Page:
"Extraordinary pains," said Lord Byron one day, 66 were taken with the education of Teresa. Her conversation is lively, without being frivolous; without being learned, she has read all the best authors of her own and the French language. She often conceals what she knows, from the fear of being thought to know too much; possibly because she knows I am not fond of blues. To use an expression of Jeffrey's, If she has blue stockings, she contrives that her petticoat shall hide them." "
Her lover's excuse for her morality, or rather that of her country, is perhaps, the best and only one which can be made.
"The Count Guiccioli, for instance, who is the richest man in Romagna, was sixty when he married Teresa; she sixteen. From the first they had separate apartments, and she always used to call him Sir. What could be expected from such a preposterous connexion? For some time she was an Angiolina, and he a Marino Faliero, a good old man; but young women, and your Italian ones too, are not satisfied with your good old men. Love is not the same dull, cold, calculating feeling here as in the North. It is the business, the serious occupation of their lives; it is a want, a necessity. Somebody properly defines a woman, a creature that loves.' They die of love; particularly the Romans: they begin to love earlier, and feel the passion later than the Northern people. When I was at Venice, two dowagers of sixty made love to me.-But to return to
the Guiccioli. The old Count did not object to her availing herself of the privileges of her country; an Italian would have reconciled him to the thing: indeed for some time he winked at our intimacy, but at length made an exception against me, as a foreigner, a heretic, an Englishman, and, what was worse than all, a liberal.
"He insisted-the Guiccioli was as obstinate; her family took her part. Catholics cannot get divorces. But, to the scandal of all Romagna, the matter was at length referred to the Pope, who ordered her a separate maintenance, on condition that she should reside under her father's roof. All this was not agreeable, and at length L was forced to smuggle her out of Ravenna, having disclosed a plot laid with the sanction of the Legate for shutting her up in a convent for life, which she narrowly escaped."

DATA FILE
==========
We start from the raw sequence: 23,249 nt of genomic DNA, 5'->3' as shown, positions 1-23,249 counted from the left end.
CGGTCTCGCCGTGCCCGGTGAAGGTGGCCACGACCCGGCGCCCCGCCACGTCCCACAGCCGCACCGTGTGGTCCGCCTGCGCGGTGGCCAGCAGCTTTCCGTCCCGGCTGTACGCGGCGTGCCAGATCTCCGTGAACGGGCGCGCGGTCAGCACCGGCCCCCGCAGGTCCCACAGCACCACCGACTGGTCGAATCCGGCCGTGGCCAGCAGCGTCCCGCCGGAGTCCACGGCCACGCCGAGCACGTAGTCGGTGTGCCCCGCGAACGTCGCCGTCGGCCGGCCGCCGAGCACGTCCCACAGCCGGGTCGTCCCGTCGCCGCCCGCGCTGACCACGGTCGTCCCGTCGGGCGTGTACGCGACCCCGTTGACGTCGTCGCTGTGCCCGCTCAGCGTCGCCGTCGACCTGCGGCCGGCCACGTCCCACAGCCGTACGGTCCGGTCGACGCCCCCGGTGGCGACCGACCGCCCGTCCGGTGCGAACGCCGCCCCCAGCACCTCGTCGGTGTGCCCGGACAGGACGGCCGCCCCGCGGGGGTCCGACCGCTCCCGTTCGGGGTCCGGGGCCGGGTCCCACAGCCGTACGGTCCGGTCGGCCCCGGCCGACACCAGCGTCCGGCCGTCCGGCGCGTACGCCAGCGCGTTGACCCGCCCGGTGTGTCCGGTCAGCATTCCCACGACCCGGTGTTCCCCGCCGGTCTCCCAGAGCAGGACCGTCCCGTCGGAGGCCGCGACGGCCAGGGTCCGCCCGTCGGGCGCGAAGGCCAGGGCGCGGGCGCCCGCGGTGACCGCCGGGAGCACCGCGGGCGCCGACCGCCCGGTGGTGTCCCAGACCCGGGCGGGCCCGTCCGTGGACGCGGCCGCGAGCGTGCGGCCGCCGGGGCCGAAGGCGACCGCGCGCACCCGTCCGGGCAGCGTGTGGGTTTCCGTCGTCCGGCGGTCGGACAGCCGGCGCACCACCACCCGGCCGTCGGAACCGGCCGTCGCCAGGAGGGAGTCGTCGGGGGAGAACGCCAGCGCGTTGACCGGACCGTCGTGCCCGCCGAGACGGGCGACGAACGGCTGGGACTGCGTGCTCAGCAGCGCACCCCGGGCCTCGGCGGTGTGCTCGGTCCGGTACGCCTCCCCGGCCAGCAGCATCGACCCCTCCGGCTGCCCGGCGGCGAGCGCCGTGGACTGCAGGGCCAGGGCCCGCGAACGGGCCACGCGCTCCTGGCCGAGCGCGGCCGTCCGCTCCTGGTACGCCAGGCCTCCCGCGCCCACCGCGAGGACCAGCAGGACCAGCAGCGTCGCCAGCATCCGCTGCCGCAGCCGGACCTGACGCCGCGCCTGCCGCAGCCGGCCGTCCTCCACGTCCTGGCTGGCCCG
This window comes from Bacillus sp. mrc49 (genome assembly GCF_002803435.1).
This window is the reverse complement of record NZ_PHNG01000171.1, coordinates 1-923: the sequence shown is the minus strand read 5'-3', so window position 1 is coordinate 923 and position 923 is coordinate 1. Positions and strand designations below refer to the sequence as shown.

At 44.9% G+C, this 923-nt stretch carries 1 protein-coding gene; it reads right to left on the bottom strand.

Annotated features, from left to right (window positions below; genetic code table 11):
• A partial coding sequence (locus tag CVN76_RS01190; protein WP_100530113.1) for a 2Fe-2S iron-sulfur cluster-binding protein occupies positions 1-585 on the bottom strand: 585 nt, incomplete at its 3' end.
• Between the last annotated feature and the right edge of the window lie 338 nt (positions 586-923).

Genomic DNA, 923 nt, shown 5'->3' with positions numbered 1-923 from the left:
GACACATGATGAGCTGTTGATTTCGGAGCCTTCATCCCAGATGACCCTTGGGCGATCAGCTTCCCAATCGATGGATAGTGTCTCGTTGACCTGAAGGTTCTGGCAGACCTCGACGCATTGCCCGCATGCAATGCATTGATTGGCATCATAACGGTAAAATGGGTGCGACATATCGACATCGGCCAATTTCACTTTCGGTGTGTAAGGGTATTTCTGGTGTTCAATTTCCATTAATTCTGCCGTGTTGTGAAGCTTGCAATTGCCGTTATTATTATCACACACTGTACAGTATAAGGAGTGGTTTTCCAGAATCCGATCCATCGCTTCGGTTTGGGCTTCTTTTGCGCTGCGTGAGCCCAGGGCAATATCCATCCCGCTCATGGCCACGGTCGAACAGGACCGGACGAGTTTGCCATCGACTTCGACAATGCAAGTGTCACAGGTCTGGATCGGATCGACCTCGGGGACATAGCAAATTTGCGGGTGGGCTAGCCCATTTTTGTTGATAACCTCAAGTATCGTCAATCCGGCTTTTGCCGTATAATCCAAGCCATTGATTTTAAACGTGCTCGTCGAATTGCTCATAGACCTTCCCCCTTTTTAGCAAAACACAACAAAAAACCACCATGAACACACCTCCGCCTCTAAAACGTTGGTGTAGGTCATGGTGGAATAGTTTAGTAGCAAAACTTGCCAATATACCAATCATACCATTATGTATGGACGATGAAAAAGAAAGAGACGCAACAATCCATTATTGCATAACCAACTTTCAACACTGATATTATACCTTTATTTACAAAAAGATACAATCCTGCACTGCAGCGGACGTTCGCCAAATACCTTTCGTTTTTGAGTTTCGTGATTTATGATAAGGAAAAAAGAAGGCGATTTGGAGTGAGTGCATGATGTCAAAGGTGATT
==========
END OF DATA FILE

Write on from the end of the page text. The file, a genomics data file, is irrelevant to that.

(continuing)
Yet his opinion of women is degrading to the sex and to him; it plainly evinces that he was not capable of a lasting and sincere attachment, either to wife or mistress:
"Women were there, as they have ever been fated to be, my bane. Like Napo leon, I have always had a great contempt them not hastily, but from my own fatal for women; and formed this opinion of experience. My writings, indeed, tend to exalt the sex; and my imagination has always delighted in giving them a beau idéal likeness, but I only drew them as a painter or statuary would do,-as they should be. Perhaps my prejudices, and keeping them at a distance, contributed to prevent the illusion from altogether being worn out and destroyed as to their celestial qualities.
"They are in an unnatural state of society. The Turks and Eastern people manage these matters better than we do. They lock them up, and they are much happier. Give a woman a looking-glass and a few sugar-plums, and she will be satisfied."
We have always held that Lord Byron's poetry was more the result of feeling than of imagination, and his confession in the next paragraph fully bears us out in our opinion.
"I wrote The Prophecy of Dante' at the suggestion of the Countess. I was at that time paying my court to the Guiccioli, and addressed the dedicatory sonnet to her. She had heard of my having written something about Tasso, and thought Dante's exile and death would furnish as fine a subject. I can never write but on the spot. Before I began 'The Lament,' I went to Ferrara, to visit the Dungeon. Hoppner was with me, and part of it, the